At admission, 26.5% patients had hyponatremia, and 6.8% had hypernatremia. During their hospitalization, 13.7% patients experienced both disorders ('mixed dysnatremia'). Lower sodium levels at admission were correlated with higher C reactive protein (CRP) (P = 0.039) and serum lactate levels (P = 0.019), but not interleukin-6 (IL-6). Hypernatremia and a wider sodium variability were associated with maximum required ventilation, need for ICU assistance and duration of the hospitalization. Mean estimated time to Intensive Care Unit (ICU) admission was 20 days shorter in patients exposed to sodium alterations at any time of their hospital course (log-rank test P = 0.032).

Conclusions

Sodium alterations frequently affect hospitalized COVID-19 patients. Hyponatremia could indicate pulmonary involvement, whereas hypernatremia is associated to prolonged hospitalization and the need for intensive care/mechanical ventilation, particularly when resulting from prior hyponatremia. Optimizing in-hospital sodium balance is crucial to improve patients’ prognosis.

Introduction

Hyponatremia (serum sodium concentration < 135 mmol/L) is the most common disorder of water balance in hospitalized patients, with a reported prevalence of 30% and a negative prognostic impact in the elderly, as well as in patients with heart failure, liver cirrhosis, cancer and pulmonary diseases (1, 2).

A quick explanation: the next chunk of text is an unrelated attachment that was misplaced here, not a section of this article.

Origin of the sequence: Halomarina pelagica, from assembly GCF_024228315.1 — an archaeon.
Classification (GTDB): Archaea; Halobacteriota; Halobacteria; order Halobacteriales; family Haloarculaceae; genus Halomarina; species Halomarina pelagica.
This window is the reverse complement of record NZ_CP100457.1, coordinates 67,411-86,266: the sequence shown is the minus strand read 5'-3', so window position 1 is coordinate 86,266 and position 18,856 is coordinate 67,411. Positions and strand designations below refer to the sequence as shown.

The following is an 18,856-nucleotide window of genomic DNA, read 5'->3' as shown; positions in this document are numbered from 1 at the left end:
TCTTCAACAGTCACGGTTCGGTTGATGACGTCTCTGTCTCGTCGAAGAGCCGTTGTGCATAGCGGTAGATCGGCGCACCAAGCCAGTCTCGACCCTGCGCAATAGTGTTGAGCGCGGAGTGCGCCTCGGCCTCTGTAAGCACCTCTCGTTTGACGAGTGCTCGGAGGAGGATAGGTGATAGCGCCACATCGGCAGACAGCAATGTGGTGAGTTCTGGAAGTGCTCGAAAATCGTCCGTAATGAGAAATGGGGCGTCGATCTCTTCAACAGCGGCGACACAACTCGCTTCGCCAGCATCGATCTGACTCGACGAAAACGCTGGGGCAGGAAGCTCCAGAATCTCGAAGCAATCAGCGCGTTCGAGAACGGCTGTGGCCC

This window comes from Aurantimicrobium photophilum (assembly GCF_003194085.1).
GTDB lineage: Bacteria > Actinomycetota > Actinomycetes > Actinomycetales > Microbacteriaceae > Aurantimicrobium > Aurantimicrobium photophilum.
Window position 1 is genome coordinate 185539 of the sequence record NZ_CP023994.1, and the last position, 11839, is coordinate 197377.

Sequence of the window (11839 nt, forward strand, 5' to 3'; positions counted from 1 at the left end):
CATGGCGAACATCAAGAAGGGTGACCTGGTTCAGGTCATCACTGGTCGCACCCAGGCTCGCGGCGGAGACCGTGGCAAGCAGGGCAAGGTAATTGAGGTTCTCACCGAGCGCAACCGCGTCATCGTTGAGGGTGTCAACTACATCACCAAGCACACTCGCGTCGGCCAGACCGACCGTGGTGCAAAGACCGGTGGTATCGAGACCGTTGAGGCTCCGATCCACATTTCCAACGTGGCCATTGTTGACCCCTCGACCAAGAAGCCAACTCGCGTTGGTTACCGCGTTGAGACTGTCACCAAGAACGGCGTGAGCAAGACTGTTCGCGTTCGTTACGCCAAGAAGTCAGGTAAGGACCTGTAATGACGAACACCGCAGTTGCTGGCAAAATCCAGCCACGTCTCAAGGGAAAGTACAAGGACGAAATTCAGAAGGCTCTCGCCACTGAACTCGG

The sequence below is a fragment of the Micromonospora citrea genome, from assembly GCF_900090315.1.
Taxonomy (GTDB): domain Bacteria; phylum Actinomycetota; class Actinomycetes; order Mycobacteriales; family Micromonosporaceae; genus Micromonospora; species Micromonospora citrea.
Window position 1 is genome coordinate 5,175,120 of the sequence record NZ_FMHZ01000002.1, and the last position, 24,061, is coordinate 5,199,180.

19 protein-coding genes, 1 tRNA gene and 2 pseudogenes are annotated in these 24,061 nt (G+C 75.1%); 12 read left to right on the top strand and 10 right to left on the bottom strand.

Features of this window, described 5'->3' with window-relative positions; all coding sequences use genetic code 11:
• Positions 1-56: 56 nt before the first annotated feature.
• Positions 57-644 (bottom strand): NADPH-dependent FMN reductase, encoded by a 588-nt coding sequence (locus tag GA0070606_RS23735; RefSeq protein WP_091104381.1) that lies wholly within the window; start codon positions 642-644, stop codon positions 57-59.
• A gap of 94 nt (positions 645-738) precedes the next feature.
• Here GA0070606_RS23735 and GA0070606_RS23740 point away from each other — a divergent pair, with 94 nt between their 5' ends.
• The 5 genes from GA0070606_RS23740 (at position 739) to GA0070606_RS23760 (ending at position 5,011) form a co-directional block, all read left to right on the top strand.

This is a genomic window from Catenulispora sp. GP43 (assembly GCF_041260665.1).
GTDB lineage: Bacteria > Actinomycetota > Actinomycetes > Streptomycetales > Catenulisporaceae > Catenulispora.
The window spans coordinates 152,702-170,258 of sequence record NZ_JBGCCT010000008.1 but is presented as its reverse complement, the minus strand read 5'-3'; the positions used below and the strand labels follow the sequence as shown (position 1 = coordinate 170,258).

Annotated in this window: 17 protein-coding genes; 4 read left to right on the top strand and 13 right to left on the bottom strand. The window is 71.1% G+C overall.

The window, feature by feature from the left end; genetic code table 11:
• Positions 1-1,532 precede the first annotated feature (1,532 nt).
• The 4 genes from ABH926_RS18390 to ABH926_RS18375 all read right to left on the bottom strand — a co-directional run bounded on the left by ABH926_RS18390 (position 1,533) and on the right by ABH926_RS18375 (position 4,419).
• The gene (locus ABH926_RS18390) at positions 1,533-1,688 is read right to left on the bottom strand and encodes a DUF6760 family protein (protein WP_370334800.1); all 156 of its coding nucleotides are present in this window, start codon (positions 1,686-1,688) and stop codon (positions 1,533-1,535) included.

Hyponatremia complicates up to 30% pneumonias and its association with a higher risk of mechanical ventilation in intensive care units (ICU), longer hospitalizations, recurrence and death is well established (3, 4, 5, 6, 7, 8, 9, 10).

In the majority of cases, para-pneumonic hyponatremia is sustained by a syndrome of inappropriate anti-diuresis (SIAD), where hypoxia and inflammatory cytokines, such as monocyte and macrophage-derived interleukin 6 (IL-6), induce a non-osmotic vasopressin release (11, 12). In predisposed individuals infected by the novel coronavirus SARS-CoV-2, IL-6 is also the main actor implied in the 'cytokine storm', which causes the evolution of coronavirus disease-19 (COVID-19) pneumonia toward aggressive, life-threatening acute respiratory distress syndrome (ARDS) requiring intensive care management (13, 14, 15, 16, 17). In turn, intensive care management of critically ill patients is frequently associated with hypernatremia (serum sodium concentration > 145 mmol/L), with a 6% prevalence at ICU admission and a 4–26% incidence throughout ICU stay (18, 19). Hypernatremia is mainly iatrogenic, due to a positive sodium balance induced by free water loss. Recently, also this disorder has been associated with longer hospitalizations, readmissions after discharge and higher mortality rates, regardless of its underlying medical condition and degree (20, 21, 22, 23).

The first, retrospective Chinese data on hyponatremia in COVID-19 pneumonia reported a 10–27% prevalence, which is far lower than the 60% previously demonstrated for SARS-CoV-1 (24, 25, 26). Data from a recent meta-analysis on the same topic showed a pooled incidence of 16–31% for hyponatremia (27), which has been directly correlated with PaO2/FiO2 ratio, inversely with IL-6 and associated with worse COVID-19 outcomes (non-invasive ventilation, ICU transfer, death) (24, 28, 29, 30, 31, 32, 33, 34, 35). Despite its prognostic value in critical illnesses, data concerning COVID-19-related hypernatremia are scarce (24, 33, 34, 35); specifically, only one study looked for the development of hypernatremia in COVID-19 inpatients, showing this was associated with in-hospital mortality (35).